GUEST BLOG POST: Invisible Heroes
By Kathy Guzzo
Our son returned home after his enlistment in the USMC on Memorial Day. The first thing we all did was attend the Memorial Day Parade to honor Veterans who had died.
It was an amazing morning and we felt extremely blessed to be together. People of all ages crowded near the street, some standing, some on chairs or on the curb, and children sat on the shoulders of trusted adults. There was cheering, clapping, and at times somber salutes as the different military branches passed by.
Even though I knew what was going on around me, my focus was on my son. I remember as our group found our spot, a man using a cane walked past us carrying an old beat up lawn chair to an empty spot near by. I saw him, yet didn’t really pay attention to him. He wasn’t part of our group he was in the background, an extra on the scene that was playing out in my life.
In the photos I took that day there was a great picture of my son and husband, but there was a third person in the background. It was the older man with the cane. That photo revealed a lot about this man, causing me to feel terrible that I’d considered him just another man in a crowd. I saw more than tattered jeans, old bandanna, worn out boots and a weathered face. I noticed an old leather vest covered with patches of events from the Vietnam era. He was possibly a Veteran and I’d ignored him.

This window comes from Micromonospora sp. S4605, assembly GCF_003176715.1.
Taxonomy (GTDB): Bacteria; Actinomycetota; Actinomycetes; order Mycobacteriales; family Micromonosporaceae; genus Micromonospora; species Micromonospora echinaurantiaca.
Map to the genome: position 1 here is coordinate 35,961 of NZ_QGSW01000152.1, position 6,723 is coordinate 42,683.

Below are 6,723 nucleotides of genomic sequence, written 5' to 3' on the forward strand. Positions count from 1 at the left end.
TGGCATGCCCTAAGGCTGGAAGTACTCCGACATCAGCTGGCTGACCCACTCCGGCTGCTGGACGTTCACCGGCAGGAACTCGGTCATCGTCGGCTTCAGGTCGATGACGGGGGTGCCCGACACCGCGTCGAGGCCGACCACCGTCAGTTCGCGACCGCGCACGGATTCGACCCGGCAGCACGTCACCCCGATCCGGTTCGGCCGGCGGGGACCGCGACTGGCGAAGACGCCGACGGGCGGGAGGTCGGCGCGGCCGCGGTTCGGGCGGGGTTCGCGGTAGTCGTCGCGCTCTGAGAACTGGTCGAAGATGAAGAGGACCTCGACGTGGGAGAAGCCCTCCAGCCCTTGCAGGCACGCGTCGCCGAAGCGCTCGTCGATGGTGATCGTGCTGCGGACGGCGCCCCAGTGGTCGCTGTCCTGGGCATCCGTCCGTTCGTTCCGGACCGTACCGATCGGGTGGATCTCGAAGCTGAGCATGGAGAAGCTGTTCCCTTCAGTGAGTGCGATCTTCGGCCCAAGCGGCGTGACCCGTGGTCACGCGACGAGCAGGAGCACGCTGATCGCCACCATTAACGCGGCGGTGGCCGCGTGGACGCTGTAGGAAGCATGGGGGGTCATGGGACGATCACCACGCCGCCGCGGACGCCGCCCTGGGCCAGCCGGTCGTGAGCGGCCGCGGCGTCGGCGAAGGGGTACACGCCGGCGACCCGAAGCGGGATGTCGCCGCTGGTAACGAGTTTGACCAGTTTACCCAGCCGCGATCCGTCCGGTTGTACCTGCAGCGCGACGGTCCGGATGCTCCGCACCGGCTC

I try to make an effort to thank any Veteran I see, and here was a hero that may have served in the Vietnam War and I was so caught up in my own excitement, I didn’t take time to really see him, let alone thank him. He was sitting 15 feet from my son, also a Veteran, all alone on the sidelines of a parade he possibly attended every year to honor his comrades.
My heart aches knowing he’s just one of thousands of Veterans, the warriors of our country, that quietly go on with their lives unnoticed, never looking for acclimation for themselves, yet always ready to honor other Veterans. They’re America’s invisible heroes.
Veterans young and old deserve this country’s deepest thanks, respect and honor. Regardless of their current place in our society, they are role models, real heroes who exemplify courage, loyalty and understand true sacrifice. They are the warriors of our land, our neighbors that God commands us to love more than ourselves. They are the greatest among us because they’ve served for us.
Americans need to really see them, to support them for whom they are, their patriotism, and for the difficult, yet amazing job they’ve done in protecting and preserving our freedoms. Any less than that would be a disgrace for us as citizens of the United States.
For more on Veterans and how to support your military community, please visit the Homefront United Network at www.homefrontunited.com